Are emails legally binding?
My ex-husband and I discussed getting my son a cell phone, but he was very much against it. We came to an agreement that we would not get him one until the end of the school year, but my current husband bought him one. I am wondering if the email that was written is legally binding. I would like my son to still be able to use the phone, even though my exhusband is still against it, but wanted to make sure the agreement that was made wasn't legally binding.
1 Attorney answer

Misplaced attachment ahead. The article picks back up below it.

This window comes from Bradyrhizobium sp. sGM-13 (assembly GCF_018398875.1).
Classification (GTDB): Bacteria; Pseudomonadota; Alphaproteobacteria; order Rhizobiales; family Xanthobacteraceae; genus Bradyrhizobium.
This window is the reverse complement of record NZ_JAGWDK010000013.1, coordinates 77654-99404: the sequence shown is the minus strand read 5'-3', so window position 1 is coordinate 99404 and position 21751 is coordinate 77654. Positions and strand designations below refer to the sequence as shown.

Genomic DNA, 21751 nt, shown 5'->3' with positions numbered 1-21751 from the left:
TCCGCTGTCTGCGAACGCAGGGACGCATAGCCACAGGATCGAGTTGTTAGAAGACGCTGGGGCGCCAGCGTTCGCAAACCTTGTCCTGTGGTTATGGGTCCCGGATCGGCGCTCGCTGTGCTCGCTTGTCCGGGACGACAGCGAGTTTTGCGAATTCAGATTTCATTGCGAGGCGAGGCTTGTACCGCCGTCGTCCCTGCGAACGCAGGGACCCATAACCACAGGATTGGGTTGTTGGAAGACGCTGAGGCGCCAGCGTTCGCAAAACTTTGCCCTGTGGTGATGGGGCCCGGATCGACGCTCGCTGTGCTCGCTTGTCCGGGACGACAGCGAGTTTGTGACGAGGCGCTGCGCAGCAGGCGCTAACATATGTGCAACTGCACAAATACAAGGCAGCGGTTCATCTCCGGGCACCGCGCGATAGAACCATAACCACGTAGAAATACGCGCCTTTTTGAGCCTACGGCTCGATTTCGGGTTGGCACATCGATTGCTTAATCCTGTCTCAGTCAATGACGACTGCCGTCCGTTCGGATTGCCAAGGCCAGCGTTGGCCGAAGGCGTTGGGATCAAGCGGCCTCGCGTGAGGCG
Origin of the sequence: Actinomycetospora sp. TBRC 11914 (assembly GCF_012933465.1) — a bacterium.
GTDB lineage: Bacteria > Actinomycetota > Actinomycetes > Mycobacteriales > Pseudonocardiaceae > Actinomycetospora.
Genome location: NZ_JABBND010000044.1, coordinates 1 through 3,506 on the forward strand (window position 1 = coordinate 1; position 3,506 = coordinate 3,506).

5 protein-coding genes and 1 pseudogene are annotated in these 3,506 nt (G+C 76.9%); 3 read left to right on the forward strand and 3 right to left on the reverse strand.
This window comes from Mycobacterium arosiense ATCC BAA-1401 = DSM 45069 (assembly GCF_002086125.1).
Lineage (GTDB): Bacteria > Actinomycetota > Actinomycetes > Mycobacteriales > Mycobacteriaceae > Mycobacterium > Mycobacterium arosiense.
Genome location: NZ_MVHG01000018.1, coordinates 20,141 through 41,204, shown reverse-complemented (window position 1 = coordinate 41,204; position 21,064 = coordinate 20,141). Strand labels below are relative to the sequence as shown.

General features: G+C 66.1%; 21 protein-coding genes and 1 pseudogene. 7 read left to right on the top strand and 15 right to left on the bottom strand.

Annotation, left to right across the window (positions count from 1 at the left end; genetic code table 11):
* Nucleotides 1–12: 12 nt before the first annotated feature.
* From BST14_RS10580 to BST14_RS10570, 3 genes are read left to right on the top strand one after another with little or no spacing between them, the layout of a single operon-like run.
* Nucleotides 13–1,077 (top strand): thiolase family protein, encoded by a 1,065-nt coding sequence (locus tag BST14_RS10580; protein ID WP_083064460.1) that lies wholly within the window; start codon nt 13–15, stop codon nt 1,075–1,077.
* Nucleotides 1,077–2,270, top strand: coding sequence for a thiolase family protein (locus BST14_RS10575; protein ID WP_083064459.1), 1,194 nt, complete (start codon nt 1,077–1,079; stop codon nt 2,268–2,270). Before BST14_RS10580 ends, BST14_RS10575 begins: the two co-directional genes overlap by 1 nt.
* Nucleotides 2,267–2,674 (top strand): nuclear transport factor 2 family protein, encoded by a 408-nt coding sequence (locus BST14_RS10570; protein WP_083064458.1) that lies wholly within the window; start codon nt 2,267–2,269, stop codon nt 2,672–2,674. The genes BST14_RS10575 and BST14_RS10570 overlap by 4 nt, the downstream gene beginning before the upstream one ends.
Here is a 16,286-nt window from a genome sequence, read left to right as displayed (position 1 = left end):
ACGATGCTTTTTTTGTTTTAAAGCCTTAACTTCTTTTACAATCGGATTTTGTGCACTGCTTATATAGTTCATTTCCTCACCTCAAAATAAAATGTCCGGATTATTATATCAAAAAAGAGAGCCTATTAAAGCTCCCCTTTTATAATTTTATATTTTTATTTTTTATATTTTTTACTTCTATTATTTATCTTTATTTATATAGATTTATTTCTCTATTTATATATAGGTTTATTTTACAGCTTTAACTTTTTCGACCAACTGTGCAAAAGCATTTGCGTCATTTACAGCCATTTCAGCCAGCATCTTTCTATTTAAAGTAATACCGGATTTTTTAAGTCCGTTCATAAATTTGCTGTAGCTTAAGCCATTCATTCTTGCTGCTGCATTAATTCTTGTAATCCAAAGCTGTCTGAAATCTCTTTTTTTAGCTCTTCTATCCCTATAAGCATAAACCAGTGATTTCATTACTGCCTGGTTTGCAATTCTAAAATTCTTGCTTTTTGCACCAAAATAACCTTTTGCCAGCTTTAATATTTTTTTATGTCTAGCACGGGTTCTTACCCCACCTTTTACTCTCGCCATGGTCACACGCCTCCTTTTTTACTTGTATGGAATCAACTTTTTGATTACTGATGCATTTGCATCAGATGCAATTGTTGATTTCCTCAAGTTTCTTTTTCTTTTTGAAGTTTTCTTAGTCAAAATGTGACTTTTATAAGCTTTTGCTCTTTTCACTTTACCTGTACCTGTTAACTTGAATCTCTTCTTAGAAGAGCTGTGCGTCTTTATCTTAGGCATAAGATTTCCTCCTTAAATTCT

Early in law school we learned that any bargain for consideration can be legally binding, meaning anything even written on a cocktail napkin can be binding if it contains the elements necessary to deem it a contract. Although I am answering this as a hypothetical and not as your attorney it is very possible for an agreement to be deemed legally binding when done via email if it can meet the threshold of being a contract. The basic elements for a contract or legally binding agreement are offer and acceptance, adequate consideration, capacity and legality of the contract. If an email contains all those elements it can be an agreement that was made through the course of the communication. I would certainly recommend speaking with your divorce attorney or a family law attorney licensed in your state if you are concerned about any possible liability. *The answer above does not constitute legal advice, nor create an attorney-client relationship.*